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In a series of studies, Slepian, along with co-researchers Nicholas Camp of Stanford University and E.J. Masicampo of Wake Forest University, asked participants to think of either a "preoccupying" secret or a "non-preoccupying" secret and then to judge the steepness of a hill. Individuals' perception of "hill slant," as this test is known, has been shown to vary depending on whether subjects are carrying additional weight. The results were consistent: those participants who were asked to recall a preoccupying secret judged the hill to be steeper, and therefore more forbidding, just as if they were lugging a heavy load.

Preoccupying secrets can take many forms, from sexual orientation, infidelities, and money troubles to benign bad habits and personal quirks, Slepian says. But because one person's major skeleton-in-the-closet might be another person's peccadillo, the troubling nature of secrets is subjective. Couple that with the inherent complications of sharing personal information at the office, and workers might be at a loss as to how to handle their private concerns.

For workers pinned down under the weight of their secrets, the best solution is simply to get them off their chests. "Sometimes people feel like the right thing to do is to keep the secret," Slepian explains. "But by doing that, you may set yourself up for negative consequences."

Slepian urges those burdened by their secrets to talk to a real, live person if possible — but only someone they trust, someone who can keep their secret and who does not have control over any potential spillover effects of the revelation. In the workplace, that might be a colleague in another department or even a friend in a different industry. For those without a confidant, anonymous hotlines offer individuals a way to talk about their secrets without revealing their identities.

Even if divulging your secret out loud isn't a possibility, there are still ways to reduce your preoccupation with it. One way to do that is to write it down, whether that means posting it to an online message board or forum, sending it to a website like PostSecret, which shares submissions confidentially, or just jotting it down in a personal journal.  Getting the secret out there, even in written form, "tends to make people very relieved," Slepian says.

Not only does the sheer act of talking about your secret relieve the pressure of keeping it, by explaining and acknowledging your feelings about your secret to another person, you can begin to move forward and regain your productivity. "When you talk about your secret," Slepian says "you start thinking about it constructively — processing it, making sense of it, learning how to cope with it — reducing your preoccupation with that secret and taking you off the path of burden."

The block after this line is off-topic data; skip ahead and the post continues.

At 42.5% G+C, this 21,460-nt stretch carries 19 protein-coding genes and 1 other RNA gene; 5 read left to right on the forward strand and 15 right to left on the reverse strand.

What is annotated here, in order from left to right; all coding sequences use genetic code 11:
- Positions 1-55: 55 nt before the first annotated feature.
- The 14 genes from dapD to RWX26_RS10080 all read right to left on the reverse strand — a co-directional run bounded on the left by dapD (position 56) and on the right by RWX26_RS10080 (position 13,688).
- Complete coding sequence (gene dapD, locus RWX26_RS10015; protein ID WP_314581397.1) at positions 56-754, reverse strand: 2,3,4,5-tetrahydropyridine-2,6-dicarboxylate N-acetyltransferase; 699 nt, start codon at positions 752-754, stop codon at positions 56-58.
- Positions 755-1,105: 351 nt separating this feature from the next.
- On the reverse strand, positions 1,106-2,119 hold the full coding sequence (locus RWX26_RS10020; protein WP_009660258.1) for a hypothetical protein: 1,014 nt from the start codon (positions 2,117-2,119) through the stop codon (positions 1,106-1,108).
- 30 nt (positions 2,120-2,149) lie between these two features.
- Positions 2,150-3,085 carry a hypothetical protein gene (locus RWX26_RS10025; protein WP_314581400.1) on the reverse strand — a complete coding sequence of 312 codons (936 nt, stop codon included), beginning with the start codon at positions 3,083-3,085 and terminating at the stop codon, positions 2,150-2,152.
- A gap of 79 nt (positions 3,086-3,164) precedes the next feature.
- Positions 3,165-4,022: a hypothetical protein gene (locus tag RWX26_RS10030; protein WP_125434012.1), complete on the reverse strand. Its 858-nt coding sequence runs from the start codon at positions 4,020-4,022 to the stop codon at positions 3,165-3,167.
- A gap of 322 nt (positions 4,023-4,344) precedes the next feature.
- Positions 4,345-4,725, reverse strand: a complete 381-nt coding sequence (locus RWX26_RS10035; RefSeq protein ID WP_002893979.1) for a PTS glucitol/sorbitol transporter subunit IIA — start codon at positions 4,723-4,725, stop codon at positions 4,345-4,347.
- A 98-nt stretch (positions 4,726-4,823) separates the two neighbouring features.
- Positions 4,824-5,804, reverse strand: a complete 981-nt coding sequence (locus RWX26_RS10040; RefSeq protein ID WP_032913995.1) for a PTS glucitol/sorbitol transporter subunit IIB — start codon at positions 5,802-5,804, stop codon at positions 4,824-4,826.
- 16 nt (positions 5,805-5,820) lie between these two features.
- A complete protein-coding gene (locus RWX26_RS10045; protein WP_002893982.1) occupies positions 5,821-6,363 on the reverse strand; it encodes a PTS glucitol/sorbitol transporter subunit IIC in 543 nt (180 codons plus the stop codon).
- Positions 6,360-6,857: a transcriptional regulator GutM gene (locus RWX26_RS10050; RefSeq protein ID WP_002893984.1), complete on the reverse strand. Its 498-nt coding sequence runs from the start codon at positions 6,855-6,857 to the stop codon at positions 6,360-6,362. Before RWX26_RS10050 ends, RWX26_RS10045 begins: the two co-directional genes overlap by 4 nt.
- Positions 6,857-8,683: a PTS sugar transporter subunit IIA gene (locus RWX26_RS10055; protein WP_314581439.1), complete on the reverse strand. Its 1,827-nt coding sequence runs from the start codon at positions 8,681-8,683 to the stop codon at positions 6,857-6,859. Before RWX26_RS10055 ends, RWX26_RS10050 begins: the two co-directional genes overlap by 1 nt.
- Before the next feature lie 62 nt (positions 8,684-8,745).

About the researcher

Michael Slepian

Michael Slepian is Assistant Professor in the Management Division of Columbia Business School. His program of research examines secrecy and trust. He studies the...

Read more.


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Monday, June 5, 2017

DailyDDoSe: June 5, 2017: More on Far Right Extremism

This is the reality. Far right extremists pose a far greater risk to our safety than Muslims.

No "Travel" (Muslim) Ban or Wall will solve that problem and Trump is too busy trolling and harassing the Mayor of London to even take notice of ANOTHER mass shooting unfolding in Florida this mourning. (Spelling intentional)



 
He continues to incite violence and troll the planet with his insanity on Twitter and through ridiculous speeches making Whitehouse press statements through Alex Jones and Infowars. 



 


 

Far right extremists and White Supremacists don't realize they have been played by Trump any more than Trump realizes he was played by Putin.

All I know right now is that the truth is Comey-ing. 

Thursday will have the highest ratings EVER. More people are going to be watching Comey than the OJ Simpson trial. 

The Whitehouse has a serious credibility problem. Trump took Mayor Sadiq's statement completely out of context. 

While most leaders would know the best way to handle a crisis is to reassure the public that measures are being taken to assure their safety, instead, Trump is using the tragedy for political gain. 

Trump has launched a personal attack on Mayor Sadiq inciting violence against Muslims and further appealing to disenfranchised youth who are vulnerable towards being radicalized by ISIS or White Supremacist Cults. Imagine if the Prime Minister did something so heinous after 9/11 of the Orlando shooting. 

This is truly dreadful. He's an opportunist and is a very sick and twisted man.

Sending light and love to my friends in the U.K. and solidarity to my friends in Portland. I stand with you. 

That's your DailyDDoSe from Chilleh Penguin © Elyssa D. Durant 2017

image1.JPG

Homegrown Terrorism and Why the Threat of Right-Wing Extremism Is Rising in America

This article was originally published on The Conversation. Read the original article.

The murder in College Park, Maryland of Richard Collins III, an African-American student who had recently been commissioned as a second lieutenant in the U.S. Army and was days away from his graduation from Bowie State University, underscores the violence of America’s far-right wing. Sean Urbanski, the University of Maryland student who allegedly stabbed Collins to death, belongs to a racist Facebook group called Alt-Reich: Nation.

It makes sense that the FBI is helping the police investigate this incident as a suspected hate crime. But my 15 years experience of studying violent extremism in Western societies has taught me that dealing effectively with far-right violence requires something more: treating its manifestations as domestic terrorism.

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While attacks such as the recent suicide bombing in Manchester that left 22 people dead and several dozen injured will probably continue to garner more headlines, this growing domestic menace deserves more attention than it’s getting.

Domestic terrorism

Terrorism is a form of psychological warfare. Most terrorist groups lack the resources, expertise and manpower to defeat state actors. Instead, they promote their agenda through violence that shapes perceptions of political and social issues.